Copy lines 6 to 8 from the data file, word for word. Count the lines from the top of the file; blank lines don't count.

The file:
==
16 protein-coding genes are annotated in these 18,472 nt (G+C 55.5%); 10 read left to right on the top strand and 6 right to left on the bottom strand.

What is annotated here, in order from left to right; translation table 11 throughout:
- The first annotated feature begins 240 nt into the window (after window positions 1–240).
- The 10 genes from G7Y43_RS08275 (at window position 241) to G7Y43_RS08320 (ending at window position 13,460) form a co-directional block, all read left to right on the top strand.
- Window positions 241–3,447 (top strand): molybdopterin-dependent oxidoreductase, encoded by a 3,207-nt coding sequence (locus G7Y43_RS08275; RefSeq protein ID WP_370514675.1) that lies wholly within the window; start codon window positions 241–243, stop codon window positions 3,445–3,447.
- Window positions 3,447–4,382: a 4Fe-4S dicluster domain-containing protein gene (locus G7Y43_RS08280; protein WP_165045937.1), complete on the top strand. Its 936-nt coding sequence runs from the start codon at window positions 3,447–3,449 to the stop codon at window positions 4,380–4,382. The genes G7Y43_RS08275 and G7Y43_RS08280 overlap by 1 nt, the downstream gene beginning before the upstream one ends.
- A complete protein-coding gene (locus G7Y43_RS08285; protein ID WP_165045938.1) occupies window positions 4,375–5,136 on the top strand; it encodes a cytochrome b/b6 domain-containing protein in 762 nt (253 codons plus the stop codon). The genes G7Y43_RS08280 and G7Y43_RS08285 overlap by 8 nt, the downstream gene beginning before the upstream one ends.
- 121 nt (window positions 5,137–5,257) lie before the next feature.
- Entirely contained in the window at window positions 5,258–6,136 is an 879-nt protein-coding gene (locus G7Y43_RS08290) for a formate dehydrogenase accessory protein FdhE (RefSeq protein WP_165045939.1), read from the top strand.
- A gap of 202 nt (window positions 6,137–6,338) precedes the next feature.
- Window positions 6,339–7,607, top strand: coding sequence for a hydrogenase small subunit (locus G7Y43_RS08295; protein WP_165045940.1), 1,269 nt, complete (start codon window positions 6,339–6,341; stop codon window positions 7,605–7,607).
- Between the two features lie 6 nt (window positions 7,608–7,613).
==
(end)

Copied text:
- Window positions 3,447–4,382: a 4Fe-4S dicluster domain-containing protein gene (locus G7Y43_RS08280; protein WP_165045937.1), complete on the top strand. Its 936-nt coding sequence runs from the start codon at window positions 3,447–3,449 to the stop codon at window positions 4,380–4,382. The genes G7Y43_RS08275 and G7Y43_RS08280 overlap by 1 nt, the downstream gene beginning before the upstream one ends.
- A complete protein-coding gene (locus G7Y43_RS08285; protein ID WP_165045938.1) occupies window positions 4,375–5,136 on the top strand; it encodes a cytochrome b/b6 domain-containing protein in 762 nt (253 codons plus the stop codon). The genes G7Y43_RS08280 and G7Y43_RS08285 overlap by 8 nt, the downstream gene beginning before the upstream one ends.
- 121 nt (window positions 5,137–5,257) lie before the next feature.